Wes Craven creates an amazing character in Freddy Krueger, which makes this film unlike most corny slasher films. Krueger is very different and stood out - he didn't wear a mask, although his face was burned beyond recognition and he didn't stay silent, unlike most slasher film killers. The biggest twist is that Krueger appears in your dreams - you can't ever get away because everyone has to sleep, right? The film spawned a few sequels and to this day, Krueger is a recognizable and terrifying character.
5. The Haunting (1963)
A terrifying film from the 1960's from director Robert Wise, the same man who brought us the family friendly Sound of Music, comes The Haunting. The film follows a group of people who go to investigate the paranormal in a old mansion. After the four meet up in Hill House, strange things begin to happen, most of which seem centered on the character, Nell. She finds that she is both frightened of, and enjoys the attention the house affords her, and becomes drawn deeper and deeper in by the forces within the house.
4. Silence of the Lambs (1991)
The scene when Clarice and Hannibal Lecter meet for the first time is terrifying, even if there is glass separating the two. Anthony Hopkins is remarkable in his role as the psychotic cannibal who is enlisted to help catch another serial killer. It's a genius premise and one that keeps you on the edge of your seat from start to finish as you wonder how this arrangement will work. Most of the time it doesn't and Hopkin's deserved the Academy Award he won for his iconic performance.
3. The Shining (1980)
Stanley Kubrick's scary movie The Shining is made even better by Jack Nicholson's crazy performance. Nicholson plays Jack Torrance, a struggling writer who accepts a job as a winter caretaker for the Overlook Hotel in Colorado. Jack's son begins to see spirits at the hotel and they finally get to Jack who goes crazy and tries to murder his own family, similar to what previously occurred at the hotel. The movie also spawned one of the most famous lines in scary movie history - who doesn't recognize the image of Nicholson sticking his head through a doorway and shouting "Heeeere's Johnny!"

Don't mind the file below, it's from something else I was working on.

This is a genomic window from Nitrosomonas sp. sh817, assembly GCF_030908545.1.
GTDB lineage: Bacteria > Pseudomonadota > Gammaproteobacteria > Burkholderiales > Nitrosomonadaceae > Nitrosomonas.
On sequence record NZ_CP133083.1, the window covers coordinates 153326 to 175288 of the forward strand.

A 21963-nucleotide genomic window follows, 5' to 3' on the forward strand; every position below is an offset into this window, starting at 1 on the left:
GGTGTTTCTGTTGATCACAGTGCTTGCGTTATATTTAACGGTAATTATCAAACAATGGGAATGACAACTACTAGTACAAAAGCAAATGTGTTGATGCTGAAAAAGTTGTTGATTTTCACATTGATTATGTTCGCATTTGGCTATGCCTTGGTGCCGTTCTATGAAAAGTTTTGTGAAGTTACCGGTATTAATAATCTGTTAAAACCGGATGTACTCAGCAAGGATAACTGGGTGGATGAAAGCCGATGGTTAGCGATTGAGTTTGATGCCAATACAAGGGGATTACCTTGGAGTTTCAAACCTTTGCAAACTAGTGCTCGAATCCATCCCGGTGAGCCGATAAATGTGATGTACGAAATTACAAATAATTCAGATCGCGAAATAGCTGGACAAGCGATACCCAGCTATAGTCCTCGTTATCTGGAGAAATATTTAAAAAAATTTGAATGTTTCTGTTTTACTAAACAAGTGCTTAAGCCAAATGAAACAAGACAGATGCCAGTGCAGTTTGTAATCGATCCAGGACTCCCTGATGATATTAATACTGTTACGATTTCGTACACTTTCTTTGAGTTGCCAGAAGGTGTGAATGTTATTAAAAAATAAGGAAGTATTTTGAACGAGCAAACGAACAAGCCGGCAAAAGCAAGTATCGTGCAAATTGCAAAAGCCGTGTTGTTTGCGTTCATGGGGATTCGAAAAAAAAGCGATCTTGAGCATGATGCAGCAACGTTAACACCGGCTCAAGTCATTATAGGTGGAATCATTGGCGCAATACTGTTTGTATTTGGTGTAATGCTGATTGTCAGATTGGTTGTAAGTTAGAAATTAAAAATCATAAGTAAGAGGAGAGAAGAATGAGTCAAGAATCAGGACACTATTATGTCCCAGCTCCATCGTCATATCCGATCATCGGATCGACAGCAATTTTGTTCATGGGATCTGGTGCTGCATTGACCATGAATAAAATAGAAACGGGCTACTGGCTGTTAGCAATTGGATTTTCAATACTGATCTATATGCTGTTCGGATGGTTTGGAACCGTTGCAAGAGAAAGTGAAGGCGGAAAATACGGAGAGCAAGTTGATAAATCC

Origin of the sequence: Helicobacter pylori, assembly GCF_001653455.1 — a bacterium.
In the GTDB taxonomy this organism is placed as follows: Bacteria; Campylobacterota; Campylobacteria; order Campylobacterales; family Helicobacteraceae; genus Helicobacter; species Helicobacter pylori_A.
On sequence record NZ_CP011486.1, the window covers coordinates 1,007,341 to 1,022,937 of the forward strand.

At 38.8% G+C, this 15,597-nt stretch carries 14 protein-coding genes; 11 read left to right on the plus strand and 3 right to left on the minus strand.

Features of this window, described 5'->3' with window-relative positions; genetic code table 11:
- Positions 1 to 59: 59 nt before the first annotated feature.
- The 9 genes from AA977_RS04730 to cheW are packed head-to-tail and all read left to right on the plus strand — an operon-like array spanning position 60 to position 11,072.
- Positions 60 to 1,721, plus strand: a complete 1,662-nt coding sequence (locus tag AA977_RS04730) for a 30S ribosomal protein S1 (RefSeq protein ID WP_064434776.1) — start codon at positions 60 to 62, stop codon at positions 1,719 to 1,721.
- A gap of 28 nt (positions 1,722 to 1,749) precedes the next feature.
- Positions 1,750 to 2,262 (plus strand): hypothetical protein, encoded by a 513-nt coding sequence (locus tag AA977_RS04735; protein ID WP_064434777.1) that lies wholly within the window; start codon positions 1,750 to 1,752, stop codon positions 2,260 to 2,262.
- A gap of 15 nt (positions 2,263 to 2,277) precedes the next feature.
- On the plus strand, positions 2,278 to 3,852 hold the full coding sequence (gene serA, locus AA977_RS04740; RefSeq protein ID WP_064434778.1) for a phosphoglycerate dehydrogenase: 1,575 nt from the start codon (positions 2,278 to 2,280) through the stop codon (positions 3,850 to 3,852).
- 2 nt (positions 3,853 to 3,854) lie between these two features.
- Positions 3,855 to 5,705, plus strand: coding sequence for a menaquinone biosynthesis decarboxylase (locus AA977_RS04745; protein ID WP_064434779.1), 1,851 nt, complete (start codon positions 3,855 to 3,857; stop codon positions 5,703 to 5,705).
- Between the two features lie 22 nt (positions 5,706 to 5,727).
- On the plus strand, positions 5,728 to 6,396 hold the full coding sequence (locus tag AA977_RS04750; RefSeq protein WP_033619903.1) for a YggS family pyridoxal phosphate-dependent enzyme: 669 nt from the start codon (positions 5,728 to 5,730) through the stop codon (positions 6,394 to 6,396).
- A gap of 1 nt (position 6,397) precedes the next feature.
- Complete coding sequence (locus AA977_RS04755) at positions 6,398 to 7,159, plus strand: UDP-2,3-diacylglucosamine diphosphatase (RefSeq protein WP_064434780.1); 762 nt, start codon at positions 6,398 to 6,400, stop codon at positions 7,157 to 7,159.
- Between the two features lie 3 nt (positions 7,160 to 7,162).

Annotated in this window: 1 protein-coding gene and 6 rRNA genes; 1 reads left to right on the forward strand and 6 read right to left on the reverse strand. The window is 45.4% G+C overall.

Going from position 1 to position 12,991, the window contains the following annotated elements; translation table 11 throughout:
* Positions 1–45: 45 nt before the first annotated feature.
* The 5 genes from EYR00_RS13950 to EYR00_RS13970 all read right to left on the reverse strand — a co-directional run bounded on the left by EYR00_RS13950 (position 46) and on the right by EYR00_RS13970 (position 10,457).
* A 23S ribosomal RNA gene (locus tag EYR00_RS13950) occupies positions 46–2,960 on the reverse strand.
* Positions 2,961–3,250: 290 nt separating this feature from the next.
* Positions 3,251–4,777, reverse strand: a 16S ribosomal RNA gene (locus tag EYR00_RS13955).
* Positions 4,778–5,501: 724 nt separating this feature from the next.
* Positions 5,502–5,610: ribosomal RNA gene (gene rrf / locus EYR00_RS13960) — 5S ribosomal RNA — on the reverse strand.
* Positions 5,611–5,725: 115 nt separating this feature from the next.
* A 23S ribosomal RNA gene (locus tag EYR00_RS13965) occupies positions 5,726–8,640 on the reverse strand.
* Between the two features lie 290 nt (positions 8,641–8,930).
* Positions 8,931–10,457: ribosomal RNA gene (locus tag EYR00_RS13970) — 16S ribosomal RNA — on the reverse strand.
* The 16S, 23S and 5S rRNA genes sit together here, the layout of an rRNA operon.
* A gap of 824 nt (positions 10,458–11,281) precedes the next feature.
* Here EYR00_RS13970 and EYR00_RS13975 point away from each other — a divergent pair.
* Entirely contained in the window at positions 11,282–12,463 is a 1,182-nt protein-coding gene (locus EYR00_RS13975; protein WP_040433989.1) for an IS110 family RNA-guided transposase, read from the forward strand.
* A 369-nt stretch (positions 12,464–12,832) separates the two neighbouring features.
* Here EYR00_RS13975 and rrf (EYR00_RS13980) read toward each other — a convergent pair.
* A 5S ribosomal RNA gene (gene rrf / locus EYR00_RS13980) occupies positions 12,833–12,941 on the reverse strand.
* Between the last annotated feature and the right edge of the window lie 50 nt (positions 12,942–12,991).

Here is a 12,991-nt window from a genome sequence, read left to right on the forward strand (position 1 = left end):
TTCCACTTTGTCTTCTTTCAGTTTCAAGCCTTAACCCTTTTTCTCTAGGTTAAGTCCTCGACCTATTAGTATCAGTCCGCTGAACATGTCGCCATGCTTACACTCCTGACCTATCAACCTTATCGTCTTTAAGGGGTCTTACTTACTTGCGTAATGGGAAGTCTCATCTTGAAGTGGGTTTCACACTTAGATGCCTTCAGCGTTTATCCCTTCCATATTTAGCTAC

2. Psycho (1960)
Alfred Hitchcock is the master of suspense, but even he takes it to the next level with Psycho. The movie follows the story of Norman Bates and his crazy mother who run the remote Bates Motel. When a woman on the run arrives at the motel, she falls victim to the crazy killer. By the time the killer is captured, the true secrets of the Bates family are revealed - and they are terrifying. The scene in the shower when Janet Leigh's character is killed is one of the most iconic in movie history and that music is still chilling to this day.
1. The Exorcist (1973)
You'll want to watch this entire movie with the lights on - and you still might have nightmares. Many filmmakers have tried to recapture the terrifying nature of The Exorcist, but none have succeeded. The film follows a little girl who is possessed by a demon and two priests must work together to exorcise the demon from her. The thing that makes this movie truly scary is that it is filmed and presented in such a way that it could literally be happening next door. It's not so surreal that it's totally unbelievable and therefore, not scary. The premise of faith and true belief is also explored in this movie and that just makes it even more real and terrifying.